The role of speckle-tracking echocardiography in the assessment of chronic aortic regurgitation (AR) is not established. Load dependency may encumber the interpretation of strain measurements in the chronically overloaded left ventricle. The aim of this study was to investigate the mechanisms of left ventricular (LV) contraction patterns in asymptomatic patients with moderate to severe AR and preserved ejection fractions.
In this prospective, cross-sectional study, 31 patients with moderate to severe AR, 15 elite endurance athletes, and 17 healthy control subjects were examined using three-dimensional speckle-tracking echocardiography. Global circumferential strain (GCS), global longitudinal strain (GLS), end-systolic circumferential wall stress (ESSc), end-systolic meridional wall stress (ESSm), and the wall stress ratio (ESSc/ESSm) were measured.
LV end-diastolic volumes were similar in athletes and patients with AR and significantly larger than in healthy control subjects. Values of GLS in control subjects, athletes, and patients with AR were −18.8 ± 1.9%, −17.3 ± 2.0%, and −16.4± 2.0%, respectively (control subjects vs athletes and patients, P < .05), whereas values of GCS were −16.9 ± 2.0%, −15.5 ± 1.9%, and −17.9 ± 2.6%, respectively (athletes vs control subjects and patients, P < .01). The ESSc/ESSm ratio was lower in patients with AR ( P < .01). When adjusted for ESSm, GLS remained impaired in patients compared with control subjects and athletes ( P = .015). On the other hand, GCS was better in patients with AR when adjusted for ESSc ( P = .003).
In compensated AR, relatively high GCS compensates for reduced GLS in a manner consistent with the preserved ejection fractions observed in these patients.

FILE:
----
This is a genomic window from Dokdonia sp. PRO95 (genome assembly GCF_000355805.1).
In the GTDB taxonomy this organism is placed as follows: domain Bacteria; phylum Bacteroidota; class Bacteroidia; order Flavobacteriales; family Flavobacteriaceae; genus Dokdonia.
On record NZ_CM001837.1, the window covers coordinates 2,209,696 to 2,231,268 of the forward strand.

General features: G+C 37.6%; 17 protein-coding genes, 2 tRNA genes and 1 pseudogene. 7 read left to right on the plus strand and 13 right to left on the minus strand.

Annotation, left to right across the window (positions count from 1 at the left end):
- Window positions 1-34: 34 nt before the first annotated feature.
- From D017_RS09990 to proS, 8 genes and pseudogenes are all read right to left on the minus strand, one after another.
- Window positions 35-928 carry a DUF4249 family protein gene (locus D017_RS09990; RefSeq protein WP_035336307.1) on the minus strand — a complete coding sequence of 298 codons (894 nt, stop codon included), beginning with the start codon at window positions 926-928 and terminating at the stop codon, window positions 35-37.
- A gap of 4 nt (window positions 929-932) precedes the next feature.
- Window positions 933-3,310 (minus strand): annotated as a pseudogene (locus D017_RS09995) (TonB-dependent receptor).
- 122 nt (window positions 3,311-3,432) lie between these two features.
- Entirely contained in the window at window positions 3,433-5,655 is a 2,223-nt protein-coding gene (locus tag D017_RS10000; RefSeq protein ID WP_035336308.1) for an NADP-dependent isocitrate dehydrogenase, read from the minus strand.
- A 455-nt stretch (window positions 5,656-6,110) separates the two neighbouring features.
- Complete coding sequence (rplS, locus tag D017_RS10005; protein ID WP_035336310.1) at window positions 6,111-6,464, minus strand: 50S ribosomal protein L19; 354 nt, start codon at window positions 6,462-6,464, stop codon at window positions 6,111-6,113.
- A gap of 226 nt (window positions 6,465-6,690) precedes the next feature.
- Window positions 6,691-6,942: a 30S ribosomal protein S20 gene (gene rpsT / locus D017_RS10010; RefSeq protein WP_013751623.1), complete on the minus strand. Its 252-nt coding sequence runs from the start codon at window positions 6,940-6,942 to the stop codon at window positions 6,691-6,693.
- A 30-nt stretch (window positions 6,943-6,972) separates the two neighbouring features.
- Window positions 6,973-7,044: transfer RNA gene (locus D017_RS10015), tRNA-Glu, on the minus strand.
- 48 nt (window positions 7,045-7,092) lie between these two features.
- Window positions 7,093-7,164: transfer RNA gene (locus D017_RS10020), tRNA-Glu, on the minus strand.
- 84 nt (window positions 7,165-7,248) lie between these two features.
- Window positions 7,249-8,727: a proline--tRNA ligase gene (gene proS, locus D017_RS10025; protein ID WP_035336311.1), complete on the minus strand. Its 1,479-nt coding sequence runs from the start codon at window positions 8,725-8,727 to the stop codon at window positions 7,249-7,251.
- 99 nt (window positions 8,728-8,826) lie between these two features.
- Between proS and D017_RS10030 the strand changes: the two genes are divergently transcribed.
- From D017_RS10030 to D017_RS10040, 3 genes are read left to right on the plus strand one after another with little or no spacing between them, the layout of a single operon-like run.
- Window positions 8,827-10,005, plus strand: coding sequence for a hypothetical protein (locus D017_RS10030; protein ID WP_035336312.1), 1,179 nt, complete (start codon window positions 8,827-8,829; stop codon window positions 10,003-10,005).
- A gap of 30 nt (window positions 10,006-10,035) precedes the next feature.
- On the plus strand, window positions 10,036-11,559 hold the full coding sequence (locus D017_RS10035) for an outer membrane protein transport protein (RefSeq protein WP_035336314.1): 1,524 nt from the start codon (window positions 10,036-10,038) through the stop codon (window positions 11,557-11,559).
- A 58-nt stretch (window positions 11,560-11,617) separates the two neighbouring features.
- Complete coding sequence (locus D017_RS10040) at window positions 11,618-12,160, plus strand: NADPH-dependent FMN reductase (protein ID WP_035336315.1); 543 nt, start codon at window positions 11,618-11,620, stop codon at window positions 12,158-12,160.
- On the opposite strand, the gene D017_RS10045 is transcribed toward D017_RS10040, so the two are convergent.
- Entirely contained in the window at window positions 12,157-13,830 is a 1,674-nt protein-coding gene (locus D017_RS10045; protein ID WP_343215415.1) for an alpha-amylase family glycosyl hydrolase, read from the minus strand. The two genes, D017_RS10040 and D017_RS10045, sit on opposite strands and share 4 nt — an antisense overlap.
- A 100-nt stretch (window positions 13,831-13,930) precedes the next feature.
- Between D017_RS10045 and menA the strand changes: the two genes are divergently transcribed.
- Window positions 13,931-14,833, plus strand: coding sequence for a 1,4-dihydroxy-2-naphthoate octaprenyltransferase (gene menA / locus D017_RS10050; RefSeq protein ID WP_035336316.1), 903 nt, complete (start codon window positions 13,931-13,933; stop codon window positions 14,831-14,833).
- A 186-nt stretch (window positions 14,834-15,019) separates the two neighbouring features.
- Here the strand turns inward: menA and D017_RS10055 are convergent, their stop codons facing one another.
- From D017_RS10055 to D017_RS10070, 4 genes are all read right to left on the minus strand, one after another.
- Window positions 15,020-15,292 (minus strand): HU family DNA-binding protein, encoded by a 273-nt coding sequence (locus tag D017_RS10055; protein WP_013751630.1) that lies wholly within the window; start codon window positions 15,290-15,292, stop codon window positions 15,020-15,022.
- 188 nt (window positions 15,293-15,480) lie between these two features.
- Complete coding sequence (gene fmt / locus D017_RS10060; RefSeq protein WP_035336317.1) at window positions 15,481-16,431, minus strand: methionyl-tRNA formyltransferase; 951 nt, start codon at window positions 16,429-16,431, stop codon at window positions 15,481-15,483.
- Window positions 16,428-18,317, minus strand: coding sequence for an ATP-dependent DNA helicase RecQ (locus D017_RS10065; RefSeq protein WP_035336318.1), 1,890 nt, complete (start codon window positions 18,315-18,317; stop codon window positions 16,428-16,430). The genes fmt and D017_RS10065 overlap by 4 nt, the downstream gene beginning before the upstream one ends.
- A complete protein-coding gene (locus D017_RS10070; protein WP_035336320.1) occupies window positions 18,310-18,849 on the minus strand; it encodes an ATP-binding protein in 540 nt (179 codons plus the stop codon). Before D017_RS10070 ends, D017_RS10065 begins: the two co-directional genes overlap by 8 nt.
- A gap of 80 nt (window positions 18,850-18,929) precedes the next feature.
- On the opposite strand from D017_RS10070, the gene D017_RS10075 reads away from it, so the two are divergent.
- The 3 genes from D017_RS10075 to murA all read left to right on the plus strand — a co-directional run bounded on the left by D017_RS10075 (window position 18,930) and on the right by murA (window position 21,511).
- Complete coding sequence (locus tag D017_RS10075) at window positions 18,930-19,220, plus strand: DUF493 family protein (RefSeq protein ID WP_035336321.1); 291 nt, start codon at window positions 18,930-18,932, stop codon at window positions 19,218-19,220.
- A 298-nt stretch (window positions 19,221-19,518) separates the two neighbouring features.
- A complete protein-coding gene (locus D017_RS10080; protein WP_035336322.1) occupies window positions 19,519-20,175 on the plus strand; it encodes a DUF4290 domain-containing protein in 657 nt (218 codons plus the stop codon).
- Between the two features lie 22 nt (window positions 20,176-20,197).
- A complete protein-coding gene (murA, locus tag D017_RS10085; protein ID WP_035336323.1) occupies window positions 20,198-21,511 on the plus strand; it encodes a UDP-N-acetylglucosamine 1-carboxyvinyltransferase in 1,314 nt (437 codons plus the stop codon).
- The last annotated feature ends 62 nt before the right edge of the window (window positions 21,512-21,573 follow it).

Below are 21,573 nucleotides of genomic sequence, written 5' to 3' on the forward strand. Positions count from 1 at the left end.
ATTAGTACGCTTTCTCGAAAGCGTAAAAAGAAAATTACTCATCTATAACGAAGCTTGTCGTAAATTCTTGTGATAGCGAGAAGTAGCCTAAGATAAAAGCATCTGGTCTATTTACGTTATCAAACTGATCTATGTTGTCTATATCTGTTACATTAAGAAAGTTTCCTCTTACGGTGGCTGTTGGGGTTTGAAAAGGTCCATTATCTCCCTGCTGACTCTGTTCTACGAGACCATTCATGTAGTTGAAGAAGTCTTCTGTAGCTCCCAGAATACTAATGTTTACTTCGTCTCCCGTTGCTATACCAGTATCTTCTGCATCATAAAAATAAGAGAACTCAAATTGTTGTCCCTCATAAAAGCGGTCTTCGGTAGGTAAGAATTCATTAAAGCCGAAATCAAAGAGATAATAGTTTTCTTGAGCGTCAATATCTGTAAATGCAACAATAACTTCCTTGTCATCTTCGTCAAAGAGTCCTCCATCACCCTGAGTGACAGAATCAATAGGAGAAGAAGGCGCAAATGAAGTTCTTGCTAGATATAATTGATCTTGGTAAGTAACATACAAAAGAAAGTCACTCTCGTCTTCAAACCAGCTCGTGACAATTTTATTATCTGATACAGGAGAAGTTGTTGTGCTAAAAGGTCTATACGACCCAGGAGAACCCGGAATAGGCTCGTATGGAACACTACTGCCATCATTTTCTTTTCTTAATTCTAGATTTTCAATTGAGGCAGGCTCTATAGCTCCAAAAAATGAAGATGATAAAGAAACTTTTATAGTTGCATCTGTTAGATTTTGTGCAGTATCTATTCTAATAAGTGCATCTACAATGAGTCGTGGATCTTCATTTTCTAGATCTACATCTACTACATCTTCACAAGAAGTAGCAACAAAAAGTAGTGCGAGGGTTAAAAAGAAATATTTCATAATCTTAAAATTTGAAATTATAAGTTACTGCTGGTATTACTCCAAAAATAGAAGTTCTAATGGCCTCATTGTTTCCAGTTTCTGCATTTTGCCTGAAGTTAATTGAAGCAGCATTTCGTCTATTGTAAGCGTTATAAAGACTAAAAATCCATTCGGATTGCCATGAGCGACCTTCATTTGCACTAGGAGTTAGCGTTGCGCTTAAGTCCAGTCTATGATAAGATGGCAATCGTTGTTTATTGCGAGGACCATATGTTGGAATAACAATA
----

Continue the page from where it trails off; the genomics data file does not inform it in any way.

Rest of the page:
Three-dimensional speckle-tracking echocardiography enables the detection of subtle alterations in LV contractions in asymptomatic patients with chronic AR.
LV longitudinal strain is impaired in these patients.
Relatively augmented circumferential strain compensated for the impaired longitudinal strain.
Myocardial strain in volume-loaded left ventricles must be interpreted in relation to LV geometry and fiber stress distribution.
Even after adjusting for the relatively increased longitudinal wall stress, longitudinal strain is decreased in patients with chronic AR.
Aortic regurgitation (AR) is associated with volume and pressure overload. The left ventricle responds to the increased load with a series of compensatory mechanisms, including eccentric hypertrophy and increased end-diastolic volume (EDV). This remodeling is at least partly adaptive, enabling the left ventricle to maintain a normal net forward cardiac output. With increasing left ventricular (LV) size, however, the risk of myocardial failure increases. Once LV dysfunction is established, the long-term outcome may be significantly impaired. However, subtle LV dysfunction may develop long before it can be detected by conventional two-dimensional (2D) echocardiography.